After adopting blockchain technology, retail shopping giants like Amazon and Walmart have brought a more streamlined process to Black Friday. The technology allows for lower transaction fees, broader marketing of loyalty programs, less cumbersome management of the supply chain, and, for those who build on the BSV blockchain, a massive number of transactions that can be instantaneously processed. As Black Friday expands into a global phenomenon, merchants can better manage the massive amount of digital shoppers engaged with them.

While online shopping may seem like it already dominates the world, there is still plenty of room for growth. Data-crunching enterprise Big Commerce estimates the online U.S. retail market, currently less than 20% of overall sales, will reach $740 billion in 2023, accounting for 23% of purchase activity. In 2020, Black Friday alone accounted for $9 billion in revenue, a spike of 22% from the previous year (a figure driven in part by the pandemic and restrictions on capacity numbers in public indoor places). The peak of activity is the Thanksgiving holiday weekend, with both Black Friday and Cyber Monday seeing their highest levels of online browsing and online sales conversions.
 
 
Blockchain can make significant impacts in just these four areas as adoption builds:
 

  1. Reduced transaction fees: The average transaction cost on the BSV blockchain for Black Friday in 2020 was just $0.0314, minuscule compared to the Ethereum network ($1.46) and the Bitcoin Core network ($4.41), and even lower than the cost of a credit-card transaction fee, which is usually calculated as a percentage of the sale. The micro-transactions on BSV can deliver more profit to retailers or cost savings to consumers.
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  3. Stopping fraud: When an item is recorded to the blockchain, it is traceable and its unique identifier is unchangeable. That level of accounting and irrefutability creates a single source of truth that gives retailers — especially those who sell luxury goods — and shoppers assurance that the item they are purchasing is indeed what they will receive. Blockchain also provides the best technology possible for managing and monitoring a company’s supply chain.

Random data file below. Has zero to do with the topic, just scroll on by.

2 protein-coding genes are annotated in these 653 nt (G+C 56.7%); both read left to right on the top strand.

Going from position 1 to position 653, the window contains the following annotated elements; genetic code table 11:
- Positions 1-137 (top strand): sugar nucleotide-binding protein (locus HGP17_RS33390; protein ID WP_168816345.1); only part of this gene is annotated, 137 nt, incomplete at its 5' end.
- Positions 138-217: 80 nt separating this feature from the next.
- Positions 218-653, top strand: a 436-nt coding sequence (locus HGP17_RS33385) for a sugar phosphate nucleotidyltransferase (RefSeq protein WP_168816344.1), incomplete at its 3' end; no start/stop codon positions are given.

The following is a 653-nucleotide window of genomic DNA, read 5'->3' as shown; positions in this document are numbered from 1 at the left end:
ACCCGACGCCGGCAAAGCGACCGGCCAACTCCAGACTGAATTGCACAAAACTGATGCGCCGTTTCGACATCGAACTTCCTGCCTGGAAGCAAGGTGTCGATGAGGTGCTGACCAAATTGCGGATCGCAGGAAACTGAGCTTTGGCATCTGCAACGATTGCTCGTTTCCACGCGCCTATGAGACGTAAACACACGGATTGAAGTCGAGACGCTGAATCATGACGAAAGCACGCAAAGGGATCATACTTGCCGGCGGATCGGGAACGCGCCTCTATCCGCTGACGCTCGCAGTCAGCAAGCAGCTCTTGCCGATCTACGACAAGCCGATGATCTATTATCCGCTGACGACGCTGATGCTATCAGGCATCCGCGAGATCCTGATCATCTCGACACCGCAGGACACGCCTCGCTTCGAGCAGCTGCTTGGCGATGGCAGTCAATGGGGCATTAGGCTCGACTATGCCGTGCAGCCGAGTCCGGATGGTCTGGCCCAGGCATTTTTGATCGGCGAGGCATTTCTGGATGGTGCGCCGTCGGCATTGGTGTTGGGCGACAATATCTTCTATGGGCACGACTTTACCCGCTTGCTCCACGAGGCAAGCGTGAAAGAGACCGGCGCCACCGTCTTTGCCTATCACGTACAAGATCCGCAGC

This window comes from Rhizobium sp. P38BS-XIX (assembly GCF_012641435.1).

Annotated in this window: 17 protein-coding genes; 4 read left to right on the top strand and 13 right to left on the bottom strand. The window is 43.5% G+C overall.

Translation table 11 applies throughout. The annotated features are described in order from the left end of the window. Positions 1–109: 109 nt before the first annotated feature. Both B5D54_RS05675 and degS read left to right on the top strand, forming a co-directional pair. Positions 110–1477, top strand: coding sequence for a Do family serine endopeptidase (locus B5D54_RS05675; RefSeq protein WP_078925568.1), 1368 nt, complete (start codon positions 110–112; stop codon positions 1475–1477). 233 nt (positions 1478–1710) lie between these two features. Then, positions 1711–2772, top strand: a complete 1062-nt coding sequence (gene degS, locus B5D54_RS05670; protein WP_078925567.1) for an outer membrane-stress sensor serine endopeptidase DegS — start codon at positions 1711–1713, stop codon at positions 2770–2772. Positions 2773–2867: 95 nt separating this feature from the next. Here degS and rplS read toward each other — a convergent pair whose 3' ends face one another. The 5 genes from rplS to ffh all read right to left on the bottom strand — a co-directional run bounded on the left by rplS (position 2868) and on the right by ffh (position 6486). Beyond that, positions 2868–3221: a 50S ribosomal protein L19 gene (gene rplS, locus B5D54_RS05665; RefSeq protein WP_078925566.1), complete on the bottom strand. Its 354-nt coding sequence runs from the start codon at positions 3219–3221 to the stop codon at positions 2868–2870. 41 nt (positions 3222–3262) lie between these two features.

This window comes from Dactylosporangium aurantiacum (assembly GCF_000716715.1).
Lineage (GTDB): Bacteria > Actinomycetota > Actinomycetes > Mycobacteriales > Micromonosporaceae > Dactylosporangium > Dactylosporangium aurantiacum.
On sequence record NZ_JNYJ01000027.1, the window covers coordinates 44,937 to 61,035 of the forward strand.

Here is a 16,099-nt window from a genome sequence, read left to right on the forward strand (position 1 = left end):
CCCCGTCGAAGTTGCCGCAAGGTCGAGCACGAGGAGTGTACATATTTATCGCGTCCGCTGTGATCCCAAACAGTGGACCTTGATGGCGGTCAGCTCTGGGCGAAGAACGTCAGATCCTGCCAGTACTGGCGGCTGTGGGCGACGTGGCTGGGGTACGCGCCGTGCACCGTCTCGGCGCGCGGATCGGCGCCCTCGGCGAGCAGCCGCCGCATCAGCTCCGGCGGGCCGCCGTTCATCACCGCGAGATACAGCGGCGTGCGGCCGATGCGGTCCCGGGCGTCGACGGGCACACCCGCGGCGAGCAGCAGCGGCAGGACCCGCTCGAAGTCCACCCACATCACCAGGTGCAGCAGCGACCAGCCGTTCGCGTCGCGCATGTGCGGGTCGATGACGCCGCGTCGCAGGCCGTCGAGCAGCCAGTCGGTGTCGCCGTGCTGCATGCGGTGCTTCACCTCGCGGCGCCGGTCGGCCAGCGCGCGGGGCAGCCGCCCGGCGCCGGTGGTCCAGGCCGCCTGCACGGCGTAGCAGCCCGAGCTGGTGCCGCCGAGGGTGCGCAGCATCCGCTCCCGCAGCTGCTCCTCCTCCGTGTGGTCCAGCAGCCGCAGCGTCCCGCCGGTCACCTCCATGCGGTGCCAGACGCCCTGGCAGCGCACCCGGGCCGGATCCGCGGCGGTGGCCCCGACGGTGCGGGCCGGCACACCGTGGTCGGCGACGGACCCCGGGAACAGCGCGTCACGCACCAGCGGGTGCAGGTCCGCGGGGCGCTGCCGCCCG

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  5. Verified product reviews: The BSV blockchain also has the capability to verify reviewers, which is helpful for businesses and consumers. Businesses can reward reviewers with discounts, status, or rewards for positive reviews while consumers can know that the review they are reading is not from a bot but a real person who has actually interacted with the product or service they recommend. Some reviewers can even monetize their content and receive micro-payments when audiences interact with their opinions.
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  7. Improved supply-chain management: With its ability to accurately and speedily record data that is irreversible, blockchain brings more powerful data to companies, giving them the tools to manage their supply chain and potentially mitigate losses or delays. TAAL client UNISOT — whose name stands for “universal source of truth” — enables its customers in the seafood industry to ensure that the products their customers receive are sustainable, organic, ethically sourced, and have minimal impact to the environment. UNISOT is among the latest adopters of the BSV protocol who are bringing greater efficiency and transparency to global commerce. There’s no doubt more and more businesses in a variety of industries will follow, making Black Fridays in the future even more profitable than they have been in recent years.